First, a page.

Bacterial Meningitis

Overview

What is meningitis?

Meningitis is an infection of the membranes (meninges) surrounding the brain and spinal cord. Meningitis can be caused by a bacterial, fungal or viral infection. Meningitis can be acute, with a quick onset of symptoms, it can be chronic, lasting a month or more, or it can be mild or aseptic. Anyone experiencing symptoms of meningitis should see a doctor immediately.

What is bacterial meningitis?

Acute bacterial meningitis is the most common form of meningitis. Approximately 80 percent of all cases are acute bacterial meningitis. Bacterial meningitis can be life threatening. The infection can cause the tissues around the brain to swell. This in turn interferes with blood flow and can result in paralysis or even stroke.

Who gets bacterial meningitis?

Children between the ages of 1 month and 2 years are the most susceptible to bacterial meningitis.

Adults with certain risk factors are also susceptible. You are at higher risk if you abuse alcohol, have chronic nose and ear infections, sustain a head injury or get pneumococcal pneumonia.

You are also at higher risk if you have a weakened immune system, have had your spleen removed, are on corticosteroids because of kidney failure or have a sickle cell disease.

Additionally, if you have had brain or spinal surgery or have had a widespread blood infection you are also a higher risk for bacterial meningitis.

Outbreaks of bacterial meningitis also occur in living situations where you are in close contact with others, such as college dormitories or military barracks.

Symptoms and Causes

What causes bacterial meningitis?

The bacteria most often responsible for bacterial meningitis are common in the environment and can also be found in your nose and respiratory system without causing any harm.

Sometimes meningitis occurs for no known reason. Other times it occurs after a head injury or after you have had an infection and your immune system is weakened.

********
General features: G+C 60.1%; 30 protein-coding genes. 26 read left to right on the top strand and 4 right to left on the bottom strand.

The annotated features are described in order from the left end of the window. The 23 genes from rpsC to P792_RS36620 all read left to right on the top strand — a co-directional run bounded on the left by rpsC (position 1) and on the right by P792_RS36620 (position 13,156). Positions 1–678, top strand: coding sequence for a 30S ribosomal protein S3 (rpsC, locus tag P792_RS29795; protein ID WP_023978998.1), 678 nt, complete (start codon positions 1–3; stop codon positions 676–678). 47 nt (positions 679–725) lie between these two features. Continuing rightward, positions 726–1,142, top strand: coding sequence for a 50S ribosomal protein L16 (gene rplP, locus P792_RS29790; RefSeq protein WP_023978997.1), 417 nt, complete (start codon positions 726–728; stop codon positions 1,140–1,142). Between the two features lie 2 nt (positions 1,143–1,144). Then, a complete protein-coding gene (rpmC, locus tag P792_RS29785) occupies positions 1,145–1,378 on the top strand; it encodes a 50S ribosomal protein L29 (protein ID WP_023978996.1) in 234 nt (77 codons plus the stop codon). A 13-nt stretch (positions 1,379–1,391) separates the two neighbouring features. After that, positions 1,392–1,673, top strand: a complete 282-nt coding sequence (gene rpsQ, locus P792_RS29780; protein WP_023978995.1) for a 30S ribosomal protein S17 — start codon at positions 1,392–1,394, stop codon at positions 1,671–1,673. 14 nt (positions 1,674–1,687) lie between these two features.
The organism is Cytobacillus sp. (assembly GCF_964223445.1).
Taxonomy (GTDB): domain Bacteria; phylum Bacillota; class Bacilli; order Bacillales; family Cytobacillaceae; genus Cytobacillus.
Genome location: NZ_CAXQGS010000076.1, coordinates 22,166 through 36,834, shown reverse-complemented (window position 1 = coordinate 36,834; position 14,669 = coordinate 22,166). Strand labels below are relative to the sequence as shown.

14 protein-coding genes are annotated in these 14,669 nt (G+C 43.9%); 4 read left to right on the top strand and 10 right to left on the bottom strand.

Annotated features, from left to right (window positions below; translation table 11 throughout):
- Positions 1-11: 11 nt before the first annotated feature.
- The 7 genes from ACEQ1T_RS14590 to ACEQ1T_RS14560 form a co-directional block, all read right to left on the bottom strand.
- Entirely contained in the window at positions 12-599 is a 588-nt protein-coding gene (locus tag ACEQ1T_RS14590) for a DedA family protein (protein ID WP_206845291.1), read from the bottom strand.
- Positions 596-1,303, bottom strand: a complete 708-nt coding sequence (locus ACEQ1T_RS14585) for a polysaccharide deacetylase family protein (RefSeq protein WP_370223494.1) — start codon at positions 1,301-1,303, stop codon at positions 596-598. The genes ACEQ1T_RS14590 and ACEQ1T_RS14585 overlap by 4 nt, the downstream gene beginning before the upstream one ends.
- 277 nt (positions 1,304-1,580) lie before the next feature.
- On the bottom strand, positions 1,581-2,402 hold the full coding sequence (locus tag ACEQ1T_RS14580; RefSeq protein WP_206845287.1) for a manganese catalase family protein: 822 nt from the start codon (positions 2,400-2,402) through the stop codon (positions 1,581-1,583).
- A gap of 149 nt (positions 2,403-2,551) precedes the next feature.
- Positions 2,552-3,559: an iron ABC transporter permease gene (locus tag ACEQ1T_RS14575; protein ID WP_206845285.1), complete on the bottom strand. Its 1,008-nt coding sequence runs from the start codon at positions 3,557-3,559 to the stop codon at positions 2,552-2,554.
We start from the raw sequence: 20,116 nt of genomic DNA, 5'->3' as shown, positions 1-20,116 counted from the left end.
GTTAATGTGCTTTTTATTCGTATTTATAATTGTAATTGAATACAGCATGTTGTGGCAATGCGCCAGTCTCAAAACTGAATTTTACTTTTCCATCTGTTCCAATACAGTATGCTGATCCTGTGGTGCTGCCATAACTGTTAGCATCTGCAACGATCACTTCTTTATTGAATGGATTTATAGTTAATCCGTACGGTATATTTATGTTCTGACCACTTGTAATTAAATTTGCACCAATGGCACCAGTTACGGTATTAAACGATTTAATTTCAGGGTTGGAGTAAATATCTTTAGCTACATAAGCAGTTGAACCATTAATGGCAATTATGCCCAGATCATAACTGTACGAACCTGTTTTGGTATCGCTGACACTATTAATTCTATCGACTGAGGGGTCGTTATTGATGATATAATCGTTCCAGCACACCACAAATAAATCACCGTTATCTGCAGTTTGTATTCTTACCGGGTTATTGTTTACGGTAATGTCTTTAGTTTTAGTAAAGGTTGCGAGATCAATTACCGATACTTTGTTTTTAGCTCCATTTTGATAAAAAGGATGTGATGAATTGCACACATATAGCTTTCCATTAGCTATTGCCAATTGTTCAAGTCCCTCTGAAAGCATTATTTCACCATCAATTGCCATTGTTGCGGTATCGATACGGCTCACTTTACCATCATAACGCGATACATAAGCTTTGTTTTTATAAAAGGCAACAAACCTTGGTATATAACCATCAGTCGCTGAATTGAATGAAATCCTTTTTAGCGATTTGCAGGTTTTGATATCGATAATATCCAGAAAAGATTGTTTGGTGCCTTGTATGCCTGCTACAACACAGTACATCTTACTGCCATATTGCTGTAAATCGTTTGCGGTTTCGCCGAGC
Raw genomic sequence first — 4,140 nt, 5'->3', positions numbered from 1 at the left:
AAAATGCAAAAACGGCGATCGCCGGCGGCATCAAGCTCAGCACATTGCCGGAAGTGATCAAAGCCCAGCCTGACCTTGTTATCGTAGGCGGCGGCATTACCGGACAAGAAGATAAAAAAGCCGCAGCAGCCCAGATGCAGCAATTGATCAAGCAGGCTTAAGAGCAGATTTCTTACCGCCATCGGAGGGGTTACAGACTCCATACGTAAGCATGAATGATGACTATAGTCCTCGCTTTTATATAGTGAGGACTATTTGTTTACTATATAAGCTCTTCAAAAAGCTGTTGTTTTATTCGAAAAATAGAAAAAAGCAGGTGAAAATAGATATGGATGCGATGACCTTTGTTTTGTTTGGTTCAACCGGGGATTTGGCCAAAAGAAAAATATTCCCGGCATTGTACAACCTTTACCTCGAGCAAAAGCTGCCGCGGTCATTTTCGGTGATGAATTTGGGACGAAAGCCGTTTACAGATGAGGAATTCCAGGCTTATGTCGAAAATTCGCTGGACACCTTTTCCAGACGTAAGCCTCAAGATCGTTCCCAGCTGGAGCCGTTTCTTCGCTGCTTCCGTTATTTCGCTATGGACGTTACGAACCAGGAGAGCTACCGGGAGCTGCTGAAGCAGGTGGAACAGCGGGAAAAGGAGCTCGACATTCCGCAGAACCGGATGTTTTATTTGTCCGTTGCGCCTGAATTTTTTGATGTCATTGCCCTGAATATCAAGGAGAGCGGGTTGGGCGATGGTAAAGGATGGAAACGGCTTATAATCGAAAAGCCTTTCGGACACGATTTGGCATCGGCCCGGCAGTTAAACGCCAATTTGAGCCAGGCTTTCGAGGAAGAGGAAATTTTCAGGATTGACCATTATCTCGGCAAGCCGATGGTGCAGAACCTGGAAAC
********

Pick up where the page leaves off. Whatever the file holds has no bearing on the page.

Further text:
What are the symptoms of bacterial meningitis?

You want to watch for high fever, headaches, and an inability to lower your chin to your chest due to stiffness in the neck.

In older children and adults, you may see confusion, irritability, increasing drowsiness. Seizures and stroke may occur.

In young children, the fever may cause vomiting and they may refuse to eat. Young children may become very irritable and cry. There may be seizures. Also, because the fluid around the skull may become blocked their heads may swell.

The onset of symptoms is fast, within 24 hours. If allowed to progress, you can die from bacterial meningitis.

Diagnosis and Tests

How is bacterial meningitis diagnosed?

It is important that you seek immediate medical assistance if you suspect meningitis.

Your doctor will conduct a physical exam. Your doctor will look for a purple or red rash on the skin. Your doctor will check your neck for stiffness and will exam hip and knee flexion.

Your doctor will have to decide if the cause is bacterial, viral or fungal and will have to analyze your spinal fluid so a spinal tap will be ordered.

Your blood and urine may also be analyzed as well as the mucous from your nose and throat.